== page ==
Good news - the IRS reports fewer taxpayers reported identity theft in the first 5 months of this year (107k) than in 2016 (204k) and 2015 (297k). It seems better risk management techniques that include: improved coordination between the IRS and private sector tax preparers, better technology filters, limiting the number of refunds that can be send to a single bank, and other factors have all helped reduce this risk over time.
Bankers know all about risk management and new governance, risk and compliance (GRC) changes are coming down the pipe in the next 12 months or so. That means community banks will need to be ready too. In order to better prepare your bank and your customers for these changes, here are some issues that you should consider relative to GRC concerns in various areas:
Enterprise risk management - (ERM) has become a key part of all banks' day-to-day plans and long-term strategic planning. As ERM continues to become more sophisticated, with threats becoming more prevalent and more confounding, community banks should try to embrace new technologies to better monitor and mitigate risk. Changes in leadership at the regulatory agencies may also impact the industry's view of enterprise risk, as regulatory reform discussions have been in the works even before the last election.
Credit and loan risk -
US banks are preparing to implement the new Current Expected Credit Loss
(CECL) standard for loan loss accounting, which will require banks to make significant changes to data collection, analytics and processing systems. In the new CECL environment, data integrity and keeping a close eye on portfolio concentrations and underwriting standards on loans will become more important than ever.
Interest rate risk - The Fed has raised the federal funds rate 2x so far this year (Mar & Jun) to a range of 1.00% to 1.25% currently. The Fed projects 1 more rate hike this year, taking things to about 1.50%. Looking forward the federal funds rate is projected to rise to about 2.25% in 2018 and 3.00% in 2019. In the face of this rising rate environment, community banks should revisit deposit pricing pressure expectations and overall strategy for controlling related risks.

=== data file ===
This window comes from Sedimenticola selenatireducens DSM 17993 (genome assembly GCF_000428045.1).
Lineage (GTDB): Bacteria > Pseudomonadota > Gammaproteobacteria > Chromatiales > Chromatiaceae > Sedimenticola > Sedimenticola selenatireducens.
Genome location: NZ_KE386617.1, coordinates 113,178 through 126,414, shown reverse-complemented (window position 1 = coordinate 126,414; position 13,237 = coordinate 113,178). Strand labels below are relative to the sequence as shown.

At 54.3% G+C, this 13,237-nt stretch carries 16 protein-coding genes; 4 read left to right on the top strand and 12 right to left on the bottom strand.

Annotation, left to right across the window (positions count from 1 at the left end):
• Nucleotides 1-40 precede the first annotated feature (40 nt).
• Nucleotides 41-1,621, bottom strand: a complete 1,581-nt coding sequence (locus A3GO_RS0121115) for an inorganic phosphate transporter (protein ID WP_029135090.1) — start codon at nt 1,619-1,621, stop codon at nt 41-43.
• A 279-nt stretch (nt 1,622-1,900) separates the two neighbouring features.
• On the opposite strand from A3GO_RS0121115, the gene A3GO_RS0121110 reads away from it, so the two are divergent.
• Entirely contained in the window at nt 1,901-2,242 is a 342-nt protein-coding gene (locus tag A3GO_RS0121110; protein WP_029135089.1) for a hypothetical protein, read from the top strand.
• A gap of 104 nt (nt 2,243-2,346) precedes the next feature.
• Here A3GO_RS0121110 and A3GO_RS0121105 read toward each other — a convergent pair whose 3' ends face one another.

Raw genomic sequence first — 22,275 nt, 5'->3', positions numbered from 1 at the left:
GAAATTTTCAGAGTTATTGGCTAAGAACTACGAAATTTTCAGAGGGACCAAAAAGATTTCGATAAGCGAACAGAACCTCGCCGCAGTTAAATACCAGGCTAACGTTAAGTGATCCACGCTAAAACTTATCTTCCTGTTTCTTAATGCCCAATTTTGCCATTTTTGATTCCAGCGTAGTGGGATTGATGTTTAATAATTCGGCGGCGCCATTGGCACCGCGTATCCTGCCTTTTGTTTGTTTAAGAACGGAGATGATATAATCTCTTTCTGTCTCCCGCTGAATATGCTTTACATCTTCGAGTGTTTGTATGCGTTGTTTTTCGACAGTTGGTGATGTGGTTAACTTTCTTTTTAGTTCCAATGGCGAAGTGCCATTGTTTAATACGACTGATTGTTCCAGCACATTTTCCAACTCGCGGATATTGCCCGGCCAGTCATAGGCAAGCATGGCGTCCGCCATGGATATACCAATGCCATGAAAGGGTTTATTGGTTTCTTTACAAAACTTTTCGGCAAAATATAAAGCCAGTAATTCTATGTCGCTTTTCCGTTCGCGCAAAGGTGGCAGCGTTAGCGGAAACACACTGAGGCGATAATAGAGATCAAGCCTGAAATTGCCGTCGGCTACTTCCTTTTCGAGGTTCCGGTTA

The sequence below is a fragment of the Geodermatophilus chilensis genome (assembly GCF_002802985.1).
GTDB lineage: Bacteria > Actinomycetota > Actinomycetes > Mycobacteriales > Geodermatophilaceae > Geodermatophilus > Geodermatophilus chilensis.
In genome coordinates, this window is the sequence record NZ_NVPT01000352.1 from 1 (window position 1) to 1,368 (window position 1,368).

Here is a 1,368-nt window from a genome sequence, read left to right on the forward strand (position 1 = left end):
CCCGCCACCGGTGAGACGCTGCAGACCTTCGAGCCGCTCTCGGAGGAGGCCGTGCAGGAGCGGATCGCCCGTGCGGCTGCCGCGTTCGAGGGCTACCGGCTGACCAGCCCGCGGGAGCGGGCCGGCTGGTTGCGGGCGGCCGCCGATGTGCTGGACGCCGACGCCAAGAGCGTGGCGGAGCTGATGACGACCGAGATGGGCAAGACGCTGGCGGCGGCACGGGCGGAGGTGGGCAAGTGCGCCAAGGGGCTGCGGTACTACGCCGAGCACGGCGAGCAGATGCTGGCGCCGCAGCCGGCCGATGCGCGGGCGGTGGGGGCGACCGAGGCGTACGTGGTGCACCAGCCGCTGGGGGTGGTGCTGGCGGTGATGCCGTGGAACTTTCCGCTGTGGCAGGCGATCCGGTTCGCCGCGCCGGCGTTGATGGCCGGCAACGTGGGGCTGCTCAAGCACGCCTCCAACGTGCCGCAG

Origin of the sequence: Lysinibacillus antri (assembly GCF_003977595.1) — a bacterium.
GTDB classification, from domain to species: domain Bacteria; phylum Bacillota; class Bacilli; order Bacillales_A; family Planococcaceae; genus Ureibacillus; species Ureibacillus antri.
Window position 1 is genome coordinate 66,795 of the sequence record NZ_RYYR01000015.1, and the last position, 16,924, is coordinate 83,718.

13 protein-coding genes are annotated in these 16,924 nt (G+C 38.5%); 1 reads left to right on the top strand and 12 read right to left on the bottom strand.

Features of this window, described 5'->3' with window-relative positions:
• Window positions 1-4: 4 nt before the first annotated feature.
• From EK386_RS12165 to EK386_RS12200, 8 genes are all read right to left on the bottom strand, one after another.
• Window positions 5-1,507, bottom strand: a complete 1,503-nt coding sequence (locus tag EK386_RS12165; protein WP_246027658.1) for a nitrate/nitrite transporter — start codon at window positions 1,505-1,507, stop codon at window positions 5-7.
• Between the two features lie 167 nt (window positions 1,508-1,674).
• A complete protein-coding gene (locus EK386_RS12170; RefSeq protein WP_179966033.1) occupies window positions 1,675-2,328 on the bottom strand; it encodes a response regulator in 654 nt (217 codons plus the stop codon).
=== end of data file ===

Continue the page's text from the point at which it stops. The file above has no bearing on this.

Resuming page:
Liquidity risk - Bank executives are paying close attention to deposit funding risk, as core deposits have surged for many years. Bankers should examine the behavior of liabilities and model alternative assumptions to prepare.
Operational risk - For community banks, this risk often equates to vendor risk management and succession planning. Why? Community banks often rely heavily on third-party vendors for everything from core banking to payments processing to technology support. As such, focus on strengthening risk management of these third parties to protect your bank.
Data quality, analytics, and reporting - Regulators have made clear that they expect all banks to have the capabilities to access and provide high-quality data. This includes ensuring credible internal reporting and MIS to support regulatory reporting requirements and management information. Regulators expect community banks to: conduct a maturity assessment of data management capabilities; document gaps that exist in reporting requirements; and demonstrate a focus on continuous improvement for data. For this last point, you need to have a governance process that includes reporting functions (such as risk and finance) and data production functions.
Of course, this list is only a partial one, but we hope it helped to get you thinking about the important aspects of GRC and improving risk management.